Getting Started

Technical Writing


Welcome to Technical Writing (English 3764, CRN 61696) for summer I, 2014. Thank you for participating in this online section of the course. I appreciate you being here, especially during summer, and I look forward to the opportunity of working with you.


My name is Jim Collier. I have had the pleasure of teaching Technical Writing on several occasions. I taught an online version of this course last summer.

Before the age of content management systems a few well-intentioned, though foolhardy and often bewildered, educators made course websites. I was among them. As my bewilderment gave way to fascination, I continued to make course websites. Now the practice helps me plan the course, think through ideas and develop and organize materials. And as I find the romantic idea of an open democratic society on the Web hard to shake, I passively encourage the use of my materials, and meaningful participation on our wiki, by an interested pubic.

My background contributes to the idiosyncratic approach found before you. While the digital execution of my pedagogical motives seems quite clear (to me at least), the practical execution of my intentions in the site layout may not be as "crystalline" to the user. What follows, then, is a peak into my thinking (a bit scary, that) regarding how you might best access and use this site.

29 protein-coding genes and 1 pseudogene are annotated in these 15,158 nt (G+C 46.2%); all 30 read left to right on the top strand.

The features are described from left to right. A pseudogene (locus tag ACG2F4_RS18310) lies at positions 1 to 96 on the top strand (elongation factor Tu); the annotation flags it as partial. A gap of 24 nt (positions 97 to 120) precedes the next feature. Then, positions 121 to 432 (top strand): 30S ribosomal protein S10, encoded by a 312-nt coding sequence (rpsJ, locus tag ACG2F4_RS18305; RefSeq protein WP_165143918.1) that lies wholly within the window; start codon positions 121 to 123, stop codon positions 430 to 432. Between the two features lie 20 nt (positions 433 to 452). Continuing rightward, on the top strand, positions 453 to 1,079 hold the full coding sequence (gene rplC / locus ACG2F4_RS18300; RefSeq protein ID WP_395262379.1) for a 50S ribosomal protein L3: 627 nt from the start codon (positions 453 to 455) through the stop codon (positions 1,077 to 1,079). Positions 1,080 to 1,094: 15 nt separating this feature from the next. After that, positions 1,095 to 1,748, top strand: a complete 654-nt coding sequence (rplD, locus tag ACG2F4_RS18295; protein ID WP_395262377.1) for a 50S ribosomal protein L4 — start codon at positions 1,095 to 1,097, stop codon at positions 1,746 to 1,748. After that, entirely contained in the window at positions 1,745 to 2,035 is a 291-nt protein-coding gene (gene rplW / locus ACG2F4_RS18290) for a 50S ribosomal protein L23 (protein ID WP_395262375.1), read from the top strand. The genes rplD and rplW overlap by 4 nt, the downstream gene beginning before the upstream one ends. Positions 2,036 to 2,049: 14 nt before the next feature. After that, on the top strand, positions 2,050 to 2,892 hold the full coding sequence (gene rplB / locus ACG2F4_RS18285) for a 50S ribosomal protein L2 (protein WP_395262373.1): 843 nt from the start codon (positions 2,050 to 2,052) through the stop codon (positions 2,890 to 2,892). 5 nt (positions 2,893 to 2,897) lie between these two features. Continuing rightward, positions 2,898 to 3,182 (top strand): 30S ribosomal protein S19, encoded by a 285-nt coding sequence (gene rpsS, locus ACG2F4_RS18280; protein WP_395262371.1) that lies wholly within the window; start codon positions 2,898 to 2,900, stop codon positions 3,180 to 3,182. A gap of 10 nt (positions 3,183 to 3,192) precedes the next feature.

What's Important Now

(with all due credit and apologies to Coach Foster)

To get oriented, and to help make your learning experience as successful as possible, let's focus immediately on three important aspects of the course:

    1. Course Structure: As you can see, our course looks and feels a little bit different from the online offerings that begin and end with Scholar. Many of you have taken online courses. And all of you, I gather, have taken courses with a Scholar component. We will use Scholar in the class, but in a limited way.

    The main platform for this class is our Technical Writing website. To get oriented, and to help make your learning experience as rewarding as possible, I encourage you to take the time to navigate the website completely. In accessing our materials as the course unfolds, allow me to suggest that you enter our website through the homepage, or the course calendar, rather than through Scholar. As you surf the website, you will see links to our Technical Writing wiki. As with our website, please become familiar with the layout of the wiki. I will invite you to join the wiki and post a brief profile. Finally, we will use Scholar as a means of communication and storage.

    2. Course Calendar: Everything in the class runs through the course calendar. On the calendar you will find a detailed schedule of, and links to, all reading assignments, supplemental resources, assignment due dates and the like. Please become familiar with the calender. You will note that on each class day I ask you to 'read' and 'review' selected resources. 'Read' suggests more emphasis than 'review'. However, while all of the resources on the calendar will aid in your learning (often beyond the traditional boundaries of the class), I trust you to use your judgment in determining which resources (e.g., online sources, videos, textbooks) will best help you achieve your learning goals for the class and successfully complete the assignments.